I think the problem is the publishing industry and of course, we have our own economic issues. And it is pretty bad these days. Take for instance, I am a writer but I am not making money from writing. This fear has now spread and very talented people are afraid of going into writing full-time. Again, there is no quality control in the industry. What should happen normally is that, when a publisher decides to publish a book, s/he will look at how good the book is. Even the educational level has gone way down and so we don’t have good enough writers. It’s simply a vicious cycle.

So Nigeria doesn’t have a viable market for writers, right?

Yes. But the years will come when things will get better. That is when you will see writers sit down at home and write full-time. And that is when writers will be making millions of naira. For now, however, it is not a good business. It is a poverty-stricken business.

In all honesty, what do you think are your chances of winning?

I’m sincerely not concerned about winning. What I am trying to get is publicity for my publishers. I want to use this nomination to get people to buy my books. Having said that, I’ll say everyone has a good chance of winning.

Did you expect to be selected among the top three when you sent your book in for the competition?

The thing is, I didn’t send in my book. My publishers did. They sent me a list of competitions and asked me which I would like for them to send the book in for. So they sent it in for the NLNG Literature competition. I wasn’t expecting much from it because I said to myself that I wasn’t the only author who sent in a book.

So what was the feeling like when you not only got the nomination but you made it to the top three after all the judging stages?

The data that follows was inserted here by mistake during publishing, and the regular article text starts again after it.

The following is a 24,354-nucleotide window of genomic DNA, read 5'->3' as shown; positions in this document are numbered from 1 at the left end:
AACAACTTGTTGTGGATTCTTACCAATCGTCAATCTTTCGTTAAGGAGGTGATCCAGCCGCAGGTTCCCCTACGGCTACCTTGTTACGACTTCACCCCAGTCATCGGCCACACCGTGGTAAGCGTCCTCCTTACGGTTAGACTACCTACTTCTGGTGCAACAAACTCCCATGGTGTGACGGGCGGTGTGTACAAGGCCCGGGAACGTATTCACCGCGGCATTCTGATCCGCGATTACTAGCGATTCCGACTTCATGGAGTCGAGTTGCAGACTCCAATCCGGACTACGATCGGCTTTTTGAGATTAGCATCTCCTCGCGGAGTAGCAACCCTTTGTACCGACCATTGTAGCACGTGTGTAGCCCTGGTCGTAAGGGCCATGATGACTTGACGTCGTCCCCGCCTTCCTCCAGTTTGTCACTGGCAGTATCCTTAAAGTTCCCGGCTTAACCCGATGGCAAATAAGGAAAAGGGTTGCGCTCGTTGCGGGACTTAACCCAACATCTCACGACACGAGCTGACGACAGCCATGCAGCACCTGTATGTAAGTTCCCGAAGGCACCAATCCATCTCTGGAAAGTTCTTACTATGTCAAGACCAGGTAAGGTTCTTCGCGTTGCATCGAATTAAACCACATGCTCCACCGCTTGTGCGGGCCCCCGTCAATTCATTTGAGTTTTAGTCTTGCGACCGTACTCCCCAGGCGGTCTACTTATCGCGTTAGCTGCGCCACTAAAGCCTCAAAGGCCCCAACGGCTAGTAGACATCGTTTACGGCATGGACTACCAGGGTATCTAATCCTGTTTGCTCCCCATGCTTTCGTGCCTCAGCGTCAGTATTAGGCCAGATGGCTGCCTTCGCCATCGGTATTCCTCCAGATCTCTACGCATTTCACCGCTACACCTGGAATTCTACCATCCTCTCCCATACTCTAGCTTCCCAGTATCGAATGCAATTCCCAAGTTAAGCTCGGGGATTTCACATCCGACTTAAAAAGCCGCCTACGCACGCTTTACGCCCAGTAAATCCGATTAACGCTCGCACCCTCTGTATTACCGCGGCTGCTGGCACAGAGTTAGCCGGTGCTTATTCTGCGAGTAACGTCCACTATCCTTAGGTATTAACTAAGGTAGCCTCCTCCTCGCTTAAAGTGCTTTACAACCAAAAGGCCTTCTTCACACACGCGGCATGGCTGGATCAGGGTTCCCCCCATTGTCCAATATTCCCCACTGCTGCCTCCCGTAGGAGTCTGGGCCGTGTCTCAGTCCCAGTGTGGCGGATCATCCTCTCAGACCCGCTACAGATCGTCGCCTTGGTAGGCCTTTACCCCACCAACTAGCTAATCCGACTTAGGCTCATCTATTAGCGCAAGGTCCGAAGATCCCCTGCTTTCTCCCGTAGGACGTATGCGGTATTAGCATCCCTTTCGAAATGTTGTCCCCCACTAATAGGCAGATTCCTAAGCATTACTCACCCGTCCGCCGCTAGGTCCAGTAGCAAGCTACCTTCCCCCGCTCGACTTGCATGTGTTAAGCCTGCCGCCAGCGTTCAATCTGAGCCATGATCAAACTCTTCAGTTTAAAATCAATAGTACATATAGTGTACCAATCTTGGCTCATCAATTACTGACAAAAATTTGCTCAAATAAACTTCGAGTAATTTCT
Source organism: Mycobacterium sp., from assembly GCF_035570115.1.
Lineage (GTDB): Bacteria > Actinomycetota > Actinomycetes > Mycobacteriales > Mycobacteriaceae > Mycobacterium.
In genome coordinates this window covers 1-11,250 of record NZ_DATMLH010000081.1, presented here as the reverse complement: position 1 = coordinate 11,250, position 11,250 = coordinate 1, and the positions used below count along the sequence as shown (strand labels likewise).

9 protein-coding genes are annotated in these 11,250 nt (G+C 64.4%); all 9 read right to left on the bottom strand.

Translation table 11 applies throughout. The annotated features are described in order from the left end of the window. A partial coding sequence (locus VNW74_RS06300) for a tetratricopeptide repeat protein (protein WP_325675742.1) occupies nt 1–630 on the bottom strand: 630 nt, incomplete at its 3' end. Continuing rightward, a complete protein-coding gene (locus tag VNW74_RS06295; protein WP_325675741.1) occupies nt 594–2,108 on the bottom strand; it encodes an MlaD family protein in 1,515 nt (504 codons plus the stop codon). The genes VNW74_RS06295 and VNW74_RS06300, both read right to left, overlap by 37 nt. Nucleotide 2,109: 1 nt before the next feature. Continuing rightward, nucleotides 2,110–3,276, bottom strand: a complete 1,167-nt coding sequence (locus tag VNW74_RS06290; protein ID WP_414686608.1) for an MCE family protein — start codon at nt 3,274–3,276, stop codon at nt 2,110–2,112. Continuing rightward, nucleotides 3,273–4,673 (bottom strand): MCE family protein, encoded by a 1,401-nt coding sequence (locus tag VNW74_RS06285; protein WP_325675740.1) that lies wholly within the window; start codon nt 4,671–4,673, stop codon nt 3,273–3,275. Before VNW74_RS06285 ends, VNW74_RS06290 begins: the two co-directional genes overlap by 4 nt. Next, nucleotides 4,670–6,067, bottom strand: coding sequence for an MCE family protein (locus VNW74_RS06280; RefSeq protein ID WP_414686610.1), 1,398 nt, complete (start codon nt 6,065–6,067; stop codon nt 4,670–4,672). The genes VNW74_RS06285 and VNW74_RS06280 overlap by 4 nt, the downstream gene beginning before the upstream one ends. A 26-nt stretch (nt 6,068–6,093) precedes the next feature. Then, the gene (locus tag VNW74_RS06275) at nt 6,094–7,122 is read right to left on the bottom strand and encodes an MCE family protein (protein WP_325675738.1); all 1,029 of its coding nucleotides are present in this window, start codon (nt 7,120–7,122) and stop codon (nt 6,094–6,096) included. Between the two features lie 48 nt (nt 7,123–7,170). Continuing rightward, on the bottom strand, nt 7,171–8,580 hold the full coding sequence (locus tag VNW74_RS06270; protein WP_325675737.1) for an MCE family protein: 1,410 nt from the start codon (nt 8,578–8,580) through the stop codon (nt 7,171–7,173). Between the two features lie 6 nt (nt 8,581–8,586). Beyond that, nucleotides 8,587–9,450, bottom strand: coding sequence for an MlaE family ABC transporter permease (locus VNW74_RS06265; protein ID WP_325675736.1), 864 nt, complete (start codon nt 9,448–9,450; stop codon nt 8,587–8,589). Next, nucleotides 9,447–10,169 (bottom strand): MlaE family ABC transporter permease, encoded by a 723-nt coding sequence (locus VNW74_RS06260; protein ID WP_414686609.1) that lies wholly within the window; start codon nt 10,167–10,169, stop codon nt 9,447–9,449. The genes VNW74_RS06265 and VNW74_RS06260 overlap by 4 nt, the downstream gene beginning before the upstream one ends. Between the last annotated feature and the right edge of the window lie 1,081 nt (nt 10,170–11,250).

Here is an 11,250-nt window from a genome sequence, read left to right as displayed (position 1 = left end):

That I even made the initial list of 126 authors made me extremely excited. I was over the moon when the book was shortlisted. And now that it has made the top three, I am just praying. But I’m sure that initial excitement is more than enough.

Have you met the two other contestants who have been shortlisted with you?

Yes, I have. Mai Nasara is a fantastic guy. I didn’t know him before this competition, but we have met several times because we have had to do interviews together. I have also met Chinyere Obasi and we have connected in many ways. She’s a mother just like I am. We have a lot of things in common and talk a lot.

If you ultimately win the grand prize, what will it be like for you?

I will be very happy. I have a lot of financial issues that the money can solve. Apart from that, I would like to build a library for less privileged children. I have this particular orphanage I have my eyes on. I also know about a foundation that buys stuff for less privileged children when a new school session is about to start. If I get the NLNG money, I will push some of it into both places.

If you win the prize, what will change about you?